One study found[4] 51% of Chinese millennials watch at least one hour of online video, and 40% play at least one hour of video games, each day. That’s on top of time spent on social media, web surfing, and online shopping. Because Chinese young people like to stay home, a whole industry has sprung up to deliver them restaurant meals, groceries, and all manner of goods. Already, the online food delivery industry is worth over $2.4B per year in China — springing up from nothing just a few years ago — with 50% of all orders coming from millennials.[5] Some 60% of Chinese millennials shop online at least once a month[6] and they turn to friends to get purchase recommendations; 32% value their friends’ opinions the most, compared to just 19% who value a brand name.[7] This new breed of consumer increasingly turns online both for recommendations and research as well as to purchase.

Global Outlook

The good news for non-Chinese companies hoping to capture part of China’s millennial market is that this group also has a very international outlook. Partly because they spend so much time online, Chinese youth have learned a lot about the wider world and want to travel overseas; some 40% of overseas trips[8] are taken by people under the age of 30. This interest in “seeing the world” spills over into Chinese millennials’ spending and consumption habits. They aren’t just spending money at home, but also making purchases and using web services from non-Chinese companies. These are the users who are trying services from Airbnb, Tujia, Didi, and Uber when they travel in China and overseas.

Global brands are extremely popular with Chinese millennials, as are apps to learn English. Companies that tap into Chinese millennials’ desire to travel and experience new cultures will rise to the top in years to come. The most popular online video site in China, Youku Tudou, offers twelve thousand licensed episode of US TV — and most of its viewers are millennials.[9]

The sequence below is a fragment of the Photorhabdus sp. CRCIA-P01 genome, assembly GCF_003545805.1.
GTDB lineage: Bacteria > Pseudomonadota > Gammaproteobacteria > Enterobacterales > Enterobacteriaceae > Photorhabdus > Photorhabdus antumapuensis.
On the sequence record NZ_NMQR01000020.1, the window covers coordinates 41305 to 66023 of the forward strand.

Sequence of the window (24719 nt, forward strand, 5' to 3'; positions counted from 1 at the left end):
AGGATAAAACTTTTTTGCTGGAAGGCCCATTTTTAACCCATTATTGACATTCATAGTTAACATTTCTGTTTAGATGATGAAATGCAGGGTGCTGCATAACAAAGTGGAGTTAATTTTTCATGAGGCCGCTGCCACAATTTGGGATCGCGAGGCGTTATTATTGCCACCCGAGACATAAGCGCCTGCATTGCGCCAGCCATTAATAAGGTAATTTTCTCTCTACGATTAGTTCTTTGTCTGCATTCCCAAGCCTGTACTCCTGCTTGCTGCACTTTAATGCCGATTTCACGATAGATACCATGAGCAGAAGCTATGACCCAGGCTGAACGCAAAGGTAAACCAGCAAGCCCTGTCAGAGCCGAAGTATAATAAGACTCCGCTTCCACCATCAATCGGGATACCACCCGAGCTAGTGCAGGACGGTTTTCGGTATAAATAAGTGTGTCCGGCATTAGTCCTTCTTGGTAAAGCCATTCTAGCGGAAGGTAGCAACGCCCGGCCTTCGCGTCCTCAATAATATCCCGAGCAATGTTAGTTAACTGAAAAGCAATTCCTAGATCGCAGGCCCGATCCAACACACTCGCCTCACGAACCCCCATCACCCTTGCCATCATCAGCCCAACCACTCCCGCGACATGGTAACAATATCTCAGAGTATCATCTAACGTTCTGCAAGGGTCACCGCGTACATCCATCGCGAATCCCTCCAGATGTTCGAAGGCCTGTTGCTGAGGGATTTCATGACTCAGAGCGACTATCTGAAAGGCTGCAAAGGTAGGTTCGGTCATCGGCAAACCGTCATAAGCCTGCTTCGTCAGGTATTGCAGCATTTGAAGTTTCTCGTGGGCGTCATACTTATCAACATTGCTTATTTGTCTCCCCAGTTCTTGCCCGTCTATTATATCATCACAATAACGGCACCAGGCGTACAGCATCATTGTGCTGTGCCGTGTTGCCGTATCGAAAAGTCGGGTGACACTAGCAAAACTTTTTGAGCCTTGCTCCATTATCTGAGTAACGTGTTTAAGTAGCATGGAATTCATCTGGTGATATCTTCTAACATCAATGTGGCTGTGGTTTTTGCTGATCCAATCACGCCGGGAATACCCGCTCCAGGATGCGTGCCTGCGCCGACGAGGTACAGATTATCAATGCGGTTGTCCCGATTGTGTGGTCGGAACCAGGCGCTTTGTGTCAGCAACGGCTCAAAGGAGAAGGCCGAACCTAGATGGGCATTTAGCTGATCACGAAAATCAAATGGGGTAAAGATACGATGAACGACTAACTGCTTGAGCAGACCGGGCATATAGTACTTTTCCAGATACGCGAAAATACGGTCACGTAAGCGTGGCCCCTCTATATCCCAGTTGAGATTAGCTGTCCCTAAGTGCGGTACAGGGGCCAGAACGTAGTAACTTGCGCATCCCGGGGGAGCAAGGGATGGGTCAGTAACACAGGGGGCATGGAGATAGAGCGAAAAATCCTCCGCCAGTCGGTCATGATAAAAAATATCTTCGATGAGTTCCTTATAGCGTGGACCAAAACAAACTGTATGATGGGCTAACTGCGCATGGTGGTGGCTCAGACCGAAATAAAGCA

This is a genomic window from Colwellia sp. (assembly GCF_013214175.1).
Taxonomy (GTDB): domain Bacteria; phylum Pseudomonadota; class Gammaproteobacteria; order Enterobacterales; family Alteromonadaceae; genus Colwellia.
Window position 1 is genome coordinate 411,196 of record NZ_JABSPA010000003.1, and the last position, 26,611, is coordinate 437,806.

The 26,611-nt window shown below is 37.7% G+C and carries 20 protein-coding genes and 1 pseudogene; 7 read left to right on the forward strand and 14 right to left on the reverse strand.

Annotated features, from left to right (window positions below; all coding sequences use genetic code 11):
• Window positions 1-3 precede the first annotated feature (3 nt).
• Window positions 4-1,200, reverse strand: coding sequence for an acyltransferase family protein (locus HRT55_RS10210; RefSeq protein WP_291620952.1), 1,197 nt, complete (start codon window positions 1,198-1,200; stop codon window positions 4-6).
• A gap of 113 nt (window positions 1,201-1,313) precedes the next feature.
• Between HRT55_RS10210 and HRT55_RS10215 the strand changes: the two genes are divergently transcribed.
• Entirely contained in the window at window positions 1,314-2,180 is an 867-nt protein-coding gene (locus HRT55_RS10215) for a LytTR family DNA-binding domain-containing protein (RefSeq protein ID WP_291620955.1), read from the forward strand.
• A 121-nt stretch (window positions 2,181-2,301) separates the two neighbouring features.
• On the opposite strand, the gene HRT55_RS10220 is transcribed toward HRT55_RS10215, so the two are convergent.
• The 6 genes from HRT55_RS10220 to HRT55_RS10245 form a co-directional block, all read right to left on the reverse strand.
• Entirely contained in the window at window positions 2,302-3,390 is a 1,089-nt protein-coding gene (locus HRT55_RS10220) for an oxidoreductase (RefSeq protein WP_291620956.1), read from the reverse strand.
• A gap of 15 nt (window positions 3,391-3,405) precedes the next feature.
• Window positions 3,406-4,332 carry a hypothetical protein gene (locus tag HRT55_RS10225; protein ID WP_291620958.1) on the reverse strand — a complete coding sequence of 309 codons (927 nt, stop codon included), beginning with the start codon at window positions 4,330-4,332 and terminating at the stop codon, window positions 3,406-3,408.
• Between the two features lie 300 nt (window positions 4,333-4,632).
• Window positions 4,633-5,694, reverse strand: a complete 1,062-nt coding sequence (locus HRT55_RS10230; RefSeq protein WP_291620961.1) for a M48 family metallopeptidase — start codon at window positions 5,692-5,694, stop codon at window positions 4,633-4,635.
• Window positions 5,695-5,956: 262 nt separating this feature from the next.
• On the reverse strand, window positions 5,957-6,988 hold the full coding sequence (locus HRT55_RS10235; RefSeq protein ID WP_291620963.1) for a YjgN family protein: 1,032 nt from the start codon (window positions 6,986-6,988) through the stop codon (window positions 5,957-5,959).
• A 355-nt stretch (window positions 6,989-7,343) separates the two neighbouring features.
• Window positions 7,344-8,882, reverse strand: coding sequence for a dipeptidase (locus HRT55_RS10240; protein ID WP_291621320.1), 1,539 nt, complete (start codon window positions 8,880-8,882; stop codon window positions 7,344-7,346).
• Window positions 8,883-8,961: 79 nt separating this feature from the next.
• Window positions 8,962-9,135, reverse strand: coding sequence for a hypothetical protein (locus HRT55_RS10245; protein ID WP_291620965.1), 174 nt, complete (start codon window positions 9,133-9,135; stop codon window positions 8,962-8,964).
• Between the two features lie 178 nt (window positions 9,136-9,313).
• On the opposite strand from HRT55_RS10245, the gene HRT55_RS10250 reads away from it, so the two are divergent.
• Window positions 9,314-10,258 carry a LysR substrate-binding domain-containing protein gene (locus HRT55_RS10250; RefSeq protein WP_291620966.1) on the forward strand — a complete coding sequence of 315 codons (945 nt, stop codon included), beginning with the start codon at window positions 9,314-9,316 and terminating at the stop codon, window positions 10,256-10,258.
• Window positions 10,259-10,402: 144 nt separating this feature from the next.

One company that’s already tapping into the global mindset of millennials is Xiaohongshu, a mobile shopping app for women to discover, share, and purchase global fashion and beauty products. This year, in its second year of operation and only its first year to experiment with mobile commerce, Xiaohongshu will join the $100 million revenue club. This shows how quickly startups can grow when they well serve the interests of this demographic.


The massive Chinese millennial generation aren’t just blind consumers, they’re trendsetters. The way they behave, the values they hold important, and how they buy products and services is a harbinger for how future generations will act. Companies that want to sell into the Chinese millennial market should not just bombard them with marketing messages, but instead take time to listen, watch, and analyze their behaviors. What Chinese millennials want now, consumers all over the world will want in the near future.

Disclosure: GGV Capital made investments in Airbnb, Baobao, Xiaohongshu, Tujia, Didi, and Youku Tudou. Jenny Lee is on the board of Baobao, Hans Tung is on the board of Xiaohongshu, and Jixun Foo is on the board of Tujia and Youku Tudou, where he helped engineer the terms of its sale to Alibaba, another GGV portfolio company.

Data Sources:
[1] China Internet Network Information Center, GGV Capital
[2] China Internet Network Information Center, GGV Capital
[3] Qihoo360, GGV Capital
[4] Qihoo360, GGV Capital
[5] Enfodesk, GGV Capital
[6] Yuntuwang, People’s Daily, GGV Capital
[7] GGV Capital
[8] Phoenix Media, GGV Capital
[9] Youku Tudou